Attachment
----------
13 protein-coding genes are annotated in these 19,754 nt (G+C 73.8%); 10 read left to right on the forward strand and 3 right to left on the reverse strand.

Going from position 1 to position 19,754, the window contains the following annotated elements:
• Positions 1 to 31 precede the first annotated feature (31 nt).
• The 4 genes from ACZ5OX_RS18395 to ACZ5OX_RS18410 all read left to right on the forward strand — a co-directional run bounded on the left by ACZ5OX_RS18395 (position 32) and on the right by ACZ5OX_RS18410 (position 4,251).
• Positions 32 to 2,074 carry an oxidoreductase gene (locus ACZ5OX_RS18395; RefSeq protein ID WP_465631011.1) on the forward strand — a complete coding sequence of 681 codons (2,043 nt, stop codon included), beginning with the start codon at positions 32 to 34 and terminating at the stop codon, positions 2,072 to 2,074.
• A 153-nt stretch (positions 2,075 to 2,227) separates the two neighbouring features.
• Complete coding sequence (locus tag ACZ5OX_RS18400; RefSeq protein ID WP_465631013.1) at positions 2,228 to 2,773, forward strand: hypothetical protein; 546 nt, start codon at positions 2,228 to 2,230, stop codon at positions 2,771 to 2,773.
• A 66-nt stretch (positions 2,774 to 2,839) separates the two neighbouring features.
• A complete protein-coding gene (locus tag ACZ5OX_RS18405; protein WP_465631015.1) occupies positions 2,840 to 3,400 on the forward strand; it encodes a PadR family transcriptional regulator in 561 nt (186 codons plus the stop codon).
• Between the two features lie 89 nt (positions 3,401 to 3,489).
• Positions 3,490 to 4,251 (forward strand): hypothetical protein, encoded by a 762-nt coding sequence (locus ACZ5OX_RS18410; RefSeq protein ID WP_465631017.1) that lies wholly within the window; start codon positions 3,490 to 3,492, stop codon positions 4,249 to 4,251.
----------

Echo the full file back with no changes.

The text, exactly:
13 protein-coding genes are annotated in these 19,754 nt (G+C 73.8%); 10 read left to right on the forward strand and 3 right to left on the reverse strand.

Going from position 1 to position 19,754, the window contains the following annotated elements:
• Positions 1 to 31 precede the first annotated feature (31 nt).
• The 4 genes from ACZ5OX_RS18395 to ACZ5OX_RS18410 all read left to right on the forward strand — a co-directional run bounded on the left by ACZ5OX_RS18395 (position 32) and on the right by ACZ5OX_RS18410 (position 4,251).
• Positions 32 to 2,074 carry an oxidoreductase gene (locus ACZ5OX_RS18395; RefSeq protein ID WP_465631011.1) on the forward strand — a complete coding sequence of 681 codons (2,043 nt, stop codon included), beginning with the start codon at positions 32 to 34 and terminating at the stop codon, positions 2,072 to 2,074.
• A 153-nt stretch (positions 2,075 to 2,227) separates the two neighbouring features.
• Complete coding sequence (locus tag ACZ5OX_RS18400; RefSeq protein ID WP_465631013.1) at positions 2,228 to 2,773, forward strand: hypothetical protein; 546 nt, start codon at positions 2,228 to 2,230, stop codon at positions 2,771 to 2,773.
• A 66-nt stretch (positions 2,774 to 2,839) separates the two neighbouring features.
• A complete protein-coding gene (locus tag ACZ5OX_RS18405; protein WP_465631015.1) occupies positions 2,840 to 3,400 on the forward strand; it encodes a PadR family transcriptional regulator in 561 nt (186 codons plus the stop codon).
• Between the two features lie 89 nt (positions 3,401 to 3,489).
• Positions 3,490 to 4,251 (forward strand): hypothetical protein, encoded by a 762-nt coding sequence (locus ACZ5OX_RS18410; RefSeq protein ID WP_465631017.1) that lies wholly within the window; start codon positions 3,490 to 3,492, stop codon positions 4,249 to 4,251.